Tuesday, November 30, 2010

Comfort Zones

“Past performance is no guarantee of future results.” This disclaimer is no doubt familiar to anyone who has ever invested in a mutual fund. When I saw this disclaimer the other day, I thought about my clients and the discussion we often have about Comfort Zones. I've also written an article* devoted to this important concept published in the November (2010) issue of the Supply Chain Quarterly Magazine.

You likely arrived in your current position on the back of some real assets, like your ability to get into the details or make quick, effective judgments. Now let’s assume your responsibilities significantly increase. Perhaps you’ve become the CEO of a much larger company or the president of a global division with international range and scope. Will doing what you’ve always done, in the same way be a successful strategy now? Most likely, the answer is no. You need to avoid the trap of falling back into your comfort zones. To do this, you must be self aware and willing to adjust your approach.

As responsibilities increase with your changing role, it’s easy to confuse a strength with a liability. This is especially true under pressure. Behavior that may have served you well in the past may not be appropriate in your new higher level position. When you lead from the top you must work through a team of senior leaders who represent you, extend your reach and give you leverage. The behavior you want to rely upon to lead senior officers is different (in important ways) from the leadership behavior you used when you were one of those senior officers. This is probably the number one cause of CEO failure and there are examples of this in the business press every day.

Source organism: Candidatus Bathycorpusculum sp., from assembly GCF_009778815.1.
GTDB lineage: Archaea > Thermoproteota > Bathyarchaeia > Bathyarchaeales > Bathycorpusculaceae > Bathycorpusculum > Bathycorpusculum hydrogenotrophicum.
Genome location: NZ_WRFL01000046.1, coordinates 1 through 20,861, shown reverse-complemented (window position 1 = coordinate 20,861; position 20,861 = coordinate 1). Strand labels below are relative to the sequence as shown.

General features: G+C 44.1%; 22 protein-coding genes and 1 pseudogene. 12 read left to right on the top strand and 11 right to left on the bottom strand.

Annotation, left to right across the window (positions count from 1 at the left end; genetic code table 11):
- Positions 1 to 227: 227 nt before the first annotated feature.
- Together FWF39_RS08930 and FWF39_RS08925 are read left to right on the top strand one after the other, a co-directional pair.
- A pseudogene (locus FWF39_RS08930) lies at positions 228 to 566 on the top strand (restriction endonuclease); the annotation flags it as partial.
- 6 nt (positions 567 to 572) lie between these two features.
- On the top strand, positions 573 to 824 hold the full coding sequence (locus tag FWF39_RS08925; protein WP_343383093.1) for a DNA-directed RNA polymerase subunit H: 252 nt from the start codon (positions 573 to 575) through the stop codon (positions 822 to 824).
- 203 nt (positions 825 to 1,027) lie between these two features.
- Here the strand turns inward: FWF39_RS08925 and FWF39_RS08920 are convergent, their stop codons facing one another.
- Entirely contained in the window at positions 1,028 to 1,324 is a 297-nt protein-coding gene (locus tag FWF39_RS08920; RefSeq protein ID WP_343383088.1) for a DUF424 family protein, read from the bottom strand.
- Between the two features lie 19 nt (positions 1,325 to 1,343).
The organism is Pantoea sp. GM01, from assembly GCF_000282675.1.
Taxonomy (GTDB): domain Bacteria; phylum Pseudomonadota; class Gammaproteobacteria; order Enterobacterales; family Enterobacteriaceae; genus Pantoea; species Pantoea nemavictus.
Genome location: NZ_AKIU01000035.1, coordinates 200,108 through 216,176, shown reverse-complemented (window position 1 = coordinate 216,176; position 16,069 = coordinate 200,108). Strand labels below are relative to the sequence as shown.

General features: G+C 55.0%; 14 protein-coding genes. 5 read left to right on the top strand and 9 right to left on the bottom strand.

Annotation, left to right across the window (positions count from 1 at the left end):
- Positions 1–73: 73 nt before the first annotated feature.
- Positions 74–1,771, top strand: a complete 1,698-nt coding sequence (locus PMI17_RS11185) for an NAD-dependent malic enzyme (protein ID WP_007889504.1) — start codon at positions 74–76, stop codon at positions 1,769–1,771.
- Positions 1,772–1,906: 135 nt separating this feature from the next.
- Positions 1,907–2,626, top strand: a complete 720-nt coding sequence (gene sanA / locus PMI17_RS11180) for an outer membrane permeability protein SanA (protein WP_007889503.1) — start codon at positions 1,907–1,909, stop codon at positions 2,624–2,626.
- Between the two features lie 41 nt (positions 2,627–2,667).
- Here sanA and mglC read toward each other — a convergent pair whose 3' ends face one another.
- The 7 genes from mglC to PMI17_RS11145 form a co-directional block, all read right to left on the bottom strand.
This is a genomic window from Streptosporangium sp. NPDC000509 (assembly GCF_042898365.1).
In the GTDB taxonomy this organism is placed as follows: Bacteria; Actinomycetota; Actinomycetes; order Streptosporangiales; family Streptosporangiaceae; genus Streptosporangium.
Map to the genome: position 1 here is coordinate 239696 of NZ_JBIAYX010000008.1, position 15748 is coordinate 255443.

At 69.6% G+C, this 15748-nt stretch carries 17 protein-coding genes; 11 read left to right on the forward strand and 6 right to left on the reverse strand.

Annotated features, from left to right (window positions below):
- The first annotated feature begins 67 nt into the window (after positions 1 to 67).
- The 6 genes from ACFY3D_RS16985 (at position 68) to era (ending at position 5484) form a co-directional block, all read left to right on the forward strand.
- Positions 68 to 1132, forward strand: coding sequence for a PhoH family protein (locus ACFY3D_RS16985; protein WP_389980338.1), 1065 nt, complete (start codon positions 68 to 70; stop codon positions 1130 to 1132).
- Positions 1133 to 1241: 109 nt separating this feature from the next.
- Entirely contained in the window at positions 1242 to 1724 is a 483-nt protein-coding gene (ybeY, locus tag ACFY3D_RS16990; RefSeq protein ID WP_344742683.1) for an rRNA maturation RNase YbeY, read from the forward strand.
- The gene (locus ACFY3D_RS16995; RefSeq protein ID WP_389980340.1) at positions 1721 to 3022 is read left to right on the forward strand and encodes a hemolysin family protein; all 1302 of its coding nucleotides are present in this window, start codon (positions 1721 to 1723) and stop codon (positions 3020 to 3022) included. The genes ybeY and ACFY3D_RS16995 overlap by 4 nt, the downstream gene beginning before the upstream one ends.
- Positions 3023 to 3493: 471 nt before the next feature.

This “Comfort Zone Trap” is not just a bad habit. It can be a fatal flaw. As you evaluate your own leadership style, you might look for this trap as a real opportunity to improve. 

*Read my article:  Are Supply Chain Leaders Ready for the Top?

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